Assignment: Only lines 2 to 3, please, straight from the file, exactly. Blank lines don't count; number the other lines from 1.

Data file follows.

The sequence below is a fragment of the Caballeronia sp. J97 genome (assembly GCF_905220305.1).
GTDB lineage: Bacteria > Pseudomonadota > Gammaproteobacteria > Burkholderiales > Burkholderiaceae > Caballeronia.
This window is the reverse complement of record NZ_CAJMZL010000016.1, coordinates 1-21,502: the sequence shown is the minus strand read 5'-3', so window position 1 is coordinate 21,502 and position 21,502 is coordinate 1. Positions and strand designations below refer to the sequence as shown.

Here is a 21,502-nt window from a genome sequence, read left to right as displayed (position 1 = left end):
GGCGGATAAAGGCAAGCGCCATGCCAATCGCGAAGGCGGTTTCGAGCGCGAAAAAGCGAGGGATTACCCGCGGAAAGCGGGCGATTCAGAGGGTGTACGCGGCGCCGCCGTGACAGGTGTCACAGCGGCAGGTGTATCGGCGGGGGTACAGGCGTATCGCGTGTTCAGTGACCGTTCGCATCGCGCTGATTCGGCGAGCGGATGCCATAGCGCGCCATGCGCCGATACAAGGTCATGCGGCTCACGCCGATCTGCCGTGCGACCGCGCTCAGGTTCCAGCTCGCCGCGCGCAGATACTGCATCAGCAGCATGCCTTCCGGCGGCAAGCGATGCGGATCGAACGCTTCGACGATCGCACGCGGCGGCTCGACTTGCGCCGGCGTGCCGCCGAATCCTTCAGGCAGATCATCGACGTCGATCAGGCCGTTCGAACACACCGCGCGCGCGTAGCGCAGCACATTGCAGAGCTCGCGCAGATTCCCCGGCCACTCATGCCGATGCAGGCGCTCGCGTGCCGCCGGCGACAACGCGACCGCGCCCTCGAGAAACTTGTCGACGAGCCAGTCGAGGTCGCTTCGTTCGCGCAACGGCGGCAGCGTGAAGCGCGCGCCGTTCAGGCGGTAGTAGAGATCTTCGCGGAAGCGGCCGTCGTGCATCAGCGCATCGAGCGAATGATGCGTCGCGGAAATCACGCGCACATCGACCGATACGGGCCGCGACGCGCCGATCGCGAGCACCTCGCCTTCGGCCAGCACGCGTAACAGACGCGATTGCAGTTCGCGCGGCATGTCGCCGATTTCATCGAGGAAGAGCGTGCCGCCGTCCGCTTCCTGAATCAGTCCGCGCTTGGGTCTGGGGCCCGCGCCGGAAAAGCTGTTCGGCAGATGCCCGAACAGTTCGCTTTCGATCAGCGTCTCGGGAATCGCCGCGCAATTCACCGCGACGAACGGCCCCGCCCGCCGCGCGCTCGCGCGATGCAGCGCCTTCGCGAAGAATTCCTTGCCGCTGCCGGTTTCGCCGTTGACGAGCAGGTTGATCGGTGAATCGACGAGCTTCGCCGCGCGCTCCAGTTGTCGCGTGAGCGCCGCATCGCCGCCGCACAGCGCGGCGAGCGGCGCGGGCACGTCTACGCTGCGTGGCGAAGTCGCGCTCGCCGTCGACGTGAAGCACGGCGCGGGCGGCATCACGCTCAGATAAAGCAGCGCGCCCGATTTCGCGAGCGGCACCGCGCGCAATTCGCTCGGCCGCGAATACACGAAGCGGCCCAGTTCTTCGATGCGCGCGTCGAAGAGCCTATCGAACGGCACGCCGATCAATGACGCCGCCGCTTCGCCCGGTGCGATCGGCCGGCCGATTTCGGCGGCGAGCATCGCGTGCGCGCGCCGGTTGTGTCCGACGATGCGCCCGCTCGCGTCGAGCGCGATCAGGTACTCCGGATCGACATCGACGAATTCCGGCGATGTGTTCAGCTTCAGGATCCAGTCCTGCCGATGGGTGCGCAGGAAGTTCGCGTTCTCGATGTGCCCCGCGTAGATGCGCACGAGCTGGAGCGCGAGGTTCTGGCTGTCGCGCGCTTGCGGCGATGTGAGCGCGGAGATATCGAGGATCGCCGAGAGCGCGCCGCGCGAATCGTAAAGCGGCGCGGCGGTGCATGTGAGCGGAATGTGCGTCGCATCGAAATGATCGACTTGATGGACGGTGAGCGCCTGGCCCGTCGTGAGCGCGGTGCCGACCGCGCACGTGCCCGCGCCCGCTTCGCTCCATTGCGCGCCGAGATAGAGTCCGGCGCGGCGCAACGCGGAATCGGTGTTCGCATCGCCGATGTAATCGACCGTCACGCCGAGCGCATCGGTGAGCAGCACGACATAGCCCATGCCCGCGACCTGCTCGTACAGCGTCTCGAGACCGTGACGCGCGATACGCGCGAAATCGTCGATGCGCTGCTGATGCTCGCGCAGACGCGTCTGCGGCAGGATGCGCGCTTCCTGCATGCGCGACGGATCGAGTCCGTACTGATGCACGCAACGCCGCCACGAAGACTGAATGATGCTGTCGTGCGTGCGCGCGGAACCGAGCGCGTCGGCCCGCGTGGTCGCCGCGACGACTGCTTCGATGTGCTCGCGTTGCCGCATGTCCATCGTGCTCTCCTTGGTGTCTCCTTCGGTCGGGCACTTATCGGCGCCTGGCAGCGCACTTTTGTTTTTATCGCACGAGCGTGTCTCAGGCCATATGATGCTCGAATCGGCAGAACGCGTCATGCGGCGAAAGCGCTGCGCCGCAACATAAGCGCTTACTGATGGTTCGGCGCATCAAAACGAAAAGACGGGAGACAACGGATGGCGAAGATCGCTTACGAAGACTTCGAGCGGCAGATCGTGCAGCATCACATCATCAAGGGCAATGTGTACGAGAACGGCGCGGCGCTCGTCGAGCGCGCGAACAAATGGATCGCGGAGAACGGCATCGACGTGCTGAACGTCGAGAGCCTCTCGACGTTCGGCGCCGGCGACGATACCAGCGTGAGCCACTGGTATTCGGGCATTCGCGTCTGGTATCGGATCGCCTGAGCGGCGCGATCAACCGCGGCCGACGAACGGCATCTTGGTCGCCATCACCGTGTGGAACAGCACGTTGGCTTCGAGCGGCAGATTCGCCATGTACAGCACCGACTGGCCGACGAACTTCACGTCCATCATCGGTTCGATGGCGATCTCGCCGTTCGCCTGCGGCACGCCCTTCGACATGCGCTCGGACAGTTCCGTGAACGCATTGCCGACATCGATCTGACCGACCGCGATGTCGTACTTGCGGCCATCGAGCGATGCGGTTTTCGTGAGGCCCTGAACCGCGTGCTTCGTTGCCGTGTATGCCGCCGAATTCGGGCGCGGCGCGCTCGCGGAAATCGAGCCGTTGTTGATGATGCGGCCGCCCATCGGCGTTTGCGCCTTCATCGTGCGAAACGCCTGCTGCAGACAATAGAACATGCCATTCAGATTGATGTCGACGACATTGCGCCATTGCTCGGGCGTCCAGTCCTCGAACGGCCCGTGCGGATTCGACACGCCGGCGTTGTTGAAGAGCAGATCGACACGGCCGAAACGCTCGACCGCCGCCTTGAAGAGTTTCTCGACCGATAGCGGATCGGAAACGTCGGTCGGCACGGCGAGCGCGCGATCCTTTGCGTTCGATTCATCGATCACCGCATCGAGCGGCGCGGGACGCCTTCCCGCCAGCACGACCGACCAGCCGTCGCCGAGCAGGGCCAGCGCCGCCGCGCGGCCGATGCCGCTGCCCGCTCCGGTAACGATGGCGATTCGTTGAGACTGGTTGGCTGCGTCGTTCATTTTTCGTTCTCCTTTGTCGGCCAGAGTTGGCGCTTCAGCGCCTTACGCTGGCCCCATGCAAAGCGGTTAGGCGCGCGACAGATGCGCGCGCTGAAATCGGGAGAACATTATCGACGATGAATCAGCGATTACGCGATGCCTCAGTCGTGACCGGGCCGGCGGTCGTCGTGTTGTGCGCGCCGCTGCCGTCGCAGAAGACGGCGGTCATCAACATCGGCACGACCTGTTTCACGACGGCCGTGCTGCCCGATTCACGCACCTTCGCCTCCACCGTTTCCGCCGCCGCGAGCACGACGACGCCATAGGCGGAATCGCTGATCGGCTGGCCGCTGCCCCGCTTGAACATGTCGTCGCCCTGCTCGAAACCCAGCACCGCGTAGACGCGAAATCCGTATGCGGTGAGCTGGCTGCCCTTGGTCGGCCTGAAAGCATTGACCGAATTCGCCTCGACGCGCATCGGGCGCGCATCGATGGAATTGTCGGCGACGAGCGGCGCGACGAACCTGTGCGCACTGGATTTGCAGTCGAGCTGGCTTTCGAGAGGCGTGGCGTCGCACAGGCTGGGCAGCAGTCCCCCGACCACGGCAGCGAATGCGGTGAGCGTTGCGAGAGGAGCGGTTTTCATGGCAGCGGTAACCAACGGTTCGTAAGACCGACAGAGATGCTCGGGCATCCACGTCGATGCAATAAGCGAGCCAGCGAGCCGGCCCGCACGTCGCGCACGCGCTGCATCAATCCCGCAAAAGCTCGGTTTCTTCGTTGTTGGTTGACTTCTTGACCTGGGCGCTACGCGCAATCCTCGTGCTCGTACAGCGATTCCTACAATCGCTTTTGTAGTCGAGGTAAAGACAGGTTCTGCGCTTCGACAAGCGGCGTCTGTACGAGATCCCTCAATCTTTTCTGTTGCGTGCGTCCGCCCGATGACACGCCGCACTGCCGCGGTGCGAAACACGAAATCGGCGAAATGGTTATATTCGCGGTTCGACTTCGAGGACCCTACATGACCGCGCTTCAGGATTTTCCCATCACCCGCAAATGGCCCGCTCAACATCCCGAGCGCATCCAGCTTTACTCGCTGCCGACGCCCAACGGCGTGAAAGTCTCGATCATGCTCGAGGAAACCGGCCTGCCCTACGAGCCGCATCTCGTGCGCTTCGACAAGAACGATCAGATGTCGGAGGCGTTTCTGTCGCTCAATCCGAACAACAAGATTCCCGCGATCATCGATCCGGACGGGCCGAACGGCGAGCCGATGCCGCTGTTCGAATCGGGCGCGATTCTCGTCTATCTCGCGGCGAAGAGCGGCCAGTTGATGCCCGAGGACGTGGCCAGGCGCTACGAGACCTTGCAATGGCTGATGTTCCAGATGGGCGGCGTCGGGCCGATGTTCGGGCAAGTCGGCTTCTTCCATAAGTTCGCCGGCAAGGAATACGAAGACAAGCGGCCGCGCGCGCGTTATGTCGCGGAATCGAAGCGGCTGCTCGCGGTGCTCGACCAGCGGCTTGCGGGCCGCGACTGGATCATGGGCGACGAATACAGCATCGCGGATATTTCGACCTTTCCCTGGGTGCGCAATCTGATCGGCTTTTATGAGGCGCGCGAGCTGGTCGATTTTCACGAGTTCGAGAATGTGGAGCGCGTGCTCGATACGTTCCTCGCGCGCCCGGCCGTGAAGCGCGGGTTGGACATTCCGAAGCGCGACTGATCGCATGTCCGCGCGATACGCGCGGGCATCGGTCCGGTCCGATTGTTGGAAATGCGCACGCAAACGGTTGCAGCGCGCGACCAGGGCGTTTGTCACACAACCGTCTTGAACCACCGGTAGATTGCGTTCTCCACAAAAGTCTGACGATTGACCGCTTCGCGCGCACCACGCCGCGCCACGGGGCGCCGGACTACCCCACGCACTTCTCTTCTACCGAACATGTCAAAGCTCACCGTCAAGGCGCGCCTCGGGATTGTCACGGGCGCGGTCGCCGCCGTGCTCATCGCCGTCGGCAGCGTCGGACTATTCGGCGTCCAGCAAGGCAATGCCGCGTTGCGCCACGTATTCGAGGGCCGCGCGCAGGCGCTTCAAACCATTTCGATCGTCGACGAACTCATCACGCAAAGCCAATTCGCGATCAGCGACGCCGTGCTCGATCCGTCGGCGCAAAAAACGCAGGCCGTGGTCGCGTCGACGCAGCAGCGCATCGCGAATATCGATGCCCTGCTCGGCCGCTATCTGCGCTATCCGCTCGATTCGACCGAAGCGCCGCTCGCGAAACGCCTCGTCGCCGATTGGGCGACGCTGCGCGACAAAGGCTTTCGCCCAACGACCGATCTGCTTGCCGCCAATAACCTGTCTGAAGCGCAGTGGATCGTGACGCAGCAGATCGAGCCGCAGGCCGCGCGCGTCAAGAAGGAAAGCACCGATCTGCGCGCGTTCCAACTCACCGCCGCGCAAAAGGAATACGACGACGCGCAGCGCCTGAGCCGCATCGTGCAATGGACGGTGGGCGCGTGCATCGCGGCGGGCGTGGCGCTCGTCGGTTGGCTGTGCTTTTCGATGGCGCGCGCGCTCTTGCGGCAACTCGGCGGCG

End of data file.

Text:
GTDB lineage: Bacteria > Pseudomonadota > Gammaproteobacteria > Burkholderiales > Burkholderiaceae > Caballeronia.
This window is the reverse complement of record NZ_CAJMZL010000016.1, coordinates 1-21,502: the sequence shown is the minus strand read 5'-3', so window position 1 is coordinate 21,502 and position 21,502 is coordinate 1. Positions and strand designations below refer to the sequence as shown.